11 - 12 MARCH 2022

QAGTC CONFERENCE SATURDAY PROGRAM
Program - FridayDetails

EXCITING PROGRAM

Join Us at the QAGTC Conference

Conference Program – Day Two

A Deep Dive into Differentiation

Keynotes and Choice of sessions to address how Educators, Parents and Professionals can support meeting the needs of differentiated learning experiences for children and students.

pdf of Conference Timetable Friday and Saturday available for download

SATURDAY 12 MARCH 2022
CONFERENCE DAY

7:30 – 8:30

Registration and Sign-in

Registration and sign-in (on Plaza level). Delegates collect name badge and lanyard.

Coffee and tea available from 7:45am.

8:30 – 8:45

Corinne MacMillan

Opening and Welcome

Corrine McMillan MP

Opening by the MP for Mansfield.

8:45 – 9:30

Ian Frazer

Keynote

Prof Ian Frazer

The skills and attitudes enabling an effective career as a scientist

Bio: Professor Ian Frazer is a clinician scientist, trained as a clinical immunologist in Scotland. As a professor at the University of Queensland, he leads a research group working at TRI in Brisbane, Australia on the immunobiology of epithelial cancers.  He is recognised as co-inventor of the technology enabling the HPV vaccines, currently used worldwide to help prevent cervical cancer. He heads a biotechnology company, Jingang Medicine (Aus) Pty Ltd, working on new vaccine technologies, and is a board member of several companies and not for profit organisations. He was the inaugural president of the Australian Academy of Health and Medical Sciences, and a member of the Australian National Science and Technology Council. He chairs the Australian Medical Research Advisory Board of the Medical Research Future Fund.

He was recognised as Australian of the Year in 2006. He was recipient of the Prime Ministers Prize for Science, and of the Balzan Prize, in 2008, and was elected Fellow of the Royal Society of London in 2012.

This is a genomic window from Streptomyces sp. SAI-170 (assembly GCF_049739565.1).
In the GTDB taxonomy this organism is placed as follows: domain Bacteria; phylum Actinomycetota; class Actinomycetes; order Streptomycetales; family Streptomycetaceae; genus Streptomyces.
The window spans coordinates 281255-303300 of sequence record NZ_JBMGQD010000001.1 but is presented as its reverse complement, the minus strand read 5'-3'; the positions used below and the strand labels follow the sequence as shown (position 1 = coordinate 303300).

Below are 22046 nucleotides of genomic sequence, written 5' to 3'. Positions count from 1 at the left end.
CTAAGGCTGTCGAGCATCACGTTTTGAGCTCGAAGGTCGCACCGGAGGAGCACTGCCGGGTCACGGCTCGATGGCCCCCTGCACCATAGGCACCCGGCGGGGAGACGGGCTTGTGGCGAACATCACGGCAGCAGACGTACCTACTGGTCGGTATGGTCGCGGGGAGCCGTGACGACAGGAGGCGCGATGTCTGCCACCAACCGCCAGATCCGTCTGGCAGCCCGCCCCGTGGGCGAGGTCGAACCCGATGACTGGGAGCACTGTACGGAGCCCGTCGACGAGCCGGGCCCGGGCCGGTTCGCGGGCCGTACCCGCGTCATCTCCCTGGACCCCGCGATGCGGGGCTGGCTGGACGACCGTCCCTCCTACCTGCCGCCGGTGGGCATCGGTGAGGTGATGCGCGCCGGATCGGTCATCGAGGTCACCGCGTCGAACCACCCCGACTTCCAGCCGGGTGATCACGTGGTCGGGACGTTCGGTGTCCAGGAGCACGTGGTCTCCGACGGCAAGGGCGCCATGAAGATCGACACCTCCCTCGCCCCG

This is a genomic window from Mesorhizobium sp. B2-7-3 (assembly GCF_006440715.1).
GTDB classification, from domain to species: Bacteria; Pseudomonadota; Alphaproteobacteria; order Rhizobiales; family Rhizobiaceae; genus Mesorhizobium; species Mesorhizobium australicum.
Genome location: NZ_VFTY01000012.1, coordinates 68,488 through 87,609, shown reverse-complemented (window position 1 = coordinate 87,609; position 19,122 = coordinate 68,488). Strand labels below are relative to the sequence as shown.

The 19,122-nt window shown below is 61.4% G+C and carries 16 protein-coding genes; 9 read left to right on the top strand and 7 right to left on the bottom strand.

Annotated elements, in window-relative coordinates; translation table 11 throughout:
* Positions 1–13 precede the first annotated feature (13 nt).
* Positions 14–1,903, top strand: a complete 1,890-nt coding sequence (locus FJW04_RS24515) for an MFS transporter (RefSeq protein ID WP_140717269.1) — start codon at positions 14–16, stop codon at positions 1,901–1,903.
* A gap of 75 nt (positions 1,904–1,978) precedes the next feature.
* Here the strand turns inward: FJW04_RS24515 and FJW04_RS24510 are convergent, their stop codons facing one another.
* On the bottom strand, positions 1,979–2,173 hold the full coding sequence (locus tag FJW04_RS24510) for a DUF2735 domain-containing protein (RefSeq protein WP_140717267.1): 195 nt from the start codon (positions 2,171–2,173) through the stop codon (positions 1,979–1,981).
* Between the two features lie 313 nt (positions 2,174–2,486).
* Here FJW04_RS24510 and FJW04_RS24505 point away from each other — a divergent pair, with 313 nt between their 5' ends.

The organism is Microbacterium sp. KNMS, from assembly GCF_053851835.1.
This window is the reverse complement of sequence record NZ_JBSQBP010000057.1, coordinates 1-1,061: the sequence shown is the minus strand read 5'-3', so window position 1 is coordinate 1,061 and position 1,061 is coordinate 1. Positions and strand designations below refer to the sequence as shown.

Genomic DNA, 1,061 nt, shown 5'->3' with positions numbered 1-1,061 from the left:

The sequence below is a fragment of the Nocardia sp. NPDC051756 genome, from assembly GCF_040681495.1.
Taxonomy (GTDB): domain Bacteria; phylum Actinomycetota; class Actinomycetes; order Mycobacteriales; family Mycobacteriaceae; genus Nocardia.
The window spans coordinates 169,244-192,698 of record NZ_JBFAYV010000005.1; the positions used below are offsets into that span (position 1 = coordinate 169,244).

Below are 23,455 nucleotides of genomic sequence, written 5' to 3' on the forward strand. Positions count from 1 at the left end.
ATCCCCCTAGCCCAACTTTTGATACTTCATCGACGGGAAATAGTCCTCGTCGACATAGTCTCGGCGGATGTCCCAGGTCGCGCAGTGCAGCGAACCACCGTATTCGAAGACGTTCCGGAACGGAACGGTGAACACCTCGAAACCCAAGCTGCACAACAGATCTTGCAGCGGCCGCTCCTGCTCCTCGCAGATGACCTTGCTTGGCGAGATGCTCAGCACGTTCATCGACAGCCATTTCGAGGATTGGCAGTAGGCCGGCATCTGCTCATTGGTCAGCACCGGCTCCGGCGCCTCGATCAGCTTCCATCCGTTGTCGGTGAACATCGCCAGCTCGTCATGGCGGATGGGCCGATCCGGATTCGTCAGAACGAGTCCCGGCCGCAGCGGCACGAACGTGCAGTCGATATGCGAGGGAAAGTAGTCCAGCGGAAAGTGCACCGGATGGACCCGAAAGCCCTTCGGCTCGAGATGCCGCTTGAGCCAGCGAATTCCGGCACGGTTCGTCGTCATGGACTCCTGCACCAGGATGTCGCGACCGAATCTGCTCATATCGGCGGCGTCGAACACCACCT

He was appointed Companion of the Order of Australia in the Queen’s Birthday Honours list in 2013.

9:35 – 10:15

Nicole Brownlie

Keynote

Michell Juratowitch

Supporting the social and emotional wellbeing of gifted students during COVID times.

Everyone moves through a typical pattern of development not only physically, but cognitively and psychosocially. No one person develops in these three domains at the same pace as another. However, our gifted students tend to follow quite a different path than others their age. The changes in our world since 2020 have brought with them significant disruption to our ‘normal’ as well as high levels of uncertainty. It is therefore more vital than ever that we acknowledge the important role social and emotional wellbeing plays in our lives. What is social and emotional wellbeing and how might we best support this in our gifted students post 2020?

Bio: Michele Juratowitch, Director of Clearing Skies, provides services for gifted children, parents, schools, organisations and institutions. Michele provides counselling and programs for gifted youth and their parents; professional development; project management; consultation; advocacy; research and resource development. During her work with GERRIC, Michele lectured in postgraduate courses, conducted research, delivered programs for parents and students. Michele was awarded a Churchill Fellowship to study the counselling and intervention needs of the gifted. She wrote “Study: The Simple Facts”, co-authored the research report, “Releasing the Brakes for High-Ability Learners” and the resource, “Make a Twist: Differentiating curriculum for gifted students”.

Tribute to Miraca Gross

Michele Juratowitch

10:15 – 10:45

Morning Tea

Morning tea and exhibition.

10:45 – 11:25

Room: P9

Angela Perquin

A mathematically gifted student with ADHD: individualised strategies for academic development

A mathematically gifted high school student with ADHD will have unique strengths and challenges. Recognition and documentation of these individual characteristics is prerequisite for appropriate and inclusive education, and the suggestion is that improvements can be made. But beyond that, educators should be seeking to enhance their outcomes, since the world needs these people to solve problems with their insightful out-of-the-box thinking, to lead and inspire others with their drive, and to be courageous creative risk takers. This Masters Project case study seeks to examine the classroom experiences for one such student. The context is a large, regional State high school in Queensland. The findings show disengagement in mathematics and misplaced advanced verbal abilities. Subsequently, it recommends research supported strategies that can enable teachers to appreciate and develop academic strengths, encourage growth, and support engagement in, and demonstration of, the depth of knowledge and understanding of, the curriculum.

Bio: Angela Perquin is a qualified physics and mathematics teacher, and works as a part-time consulting engineer. She is mother to four and relishes challenge. She feels strongly that the misunderstandings around, and stigma often associated with, ADHD can hinder both the recognition of gifts and the development of students’ potential in mathematics and science.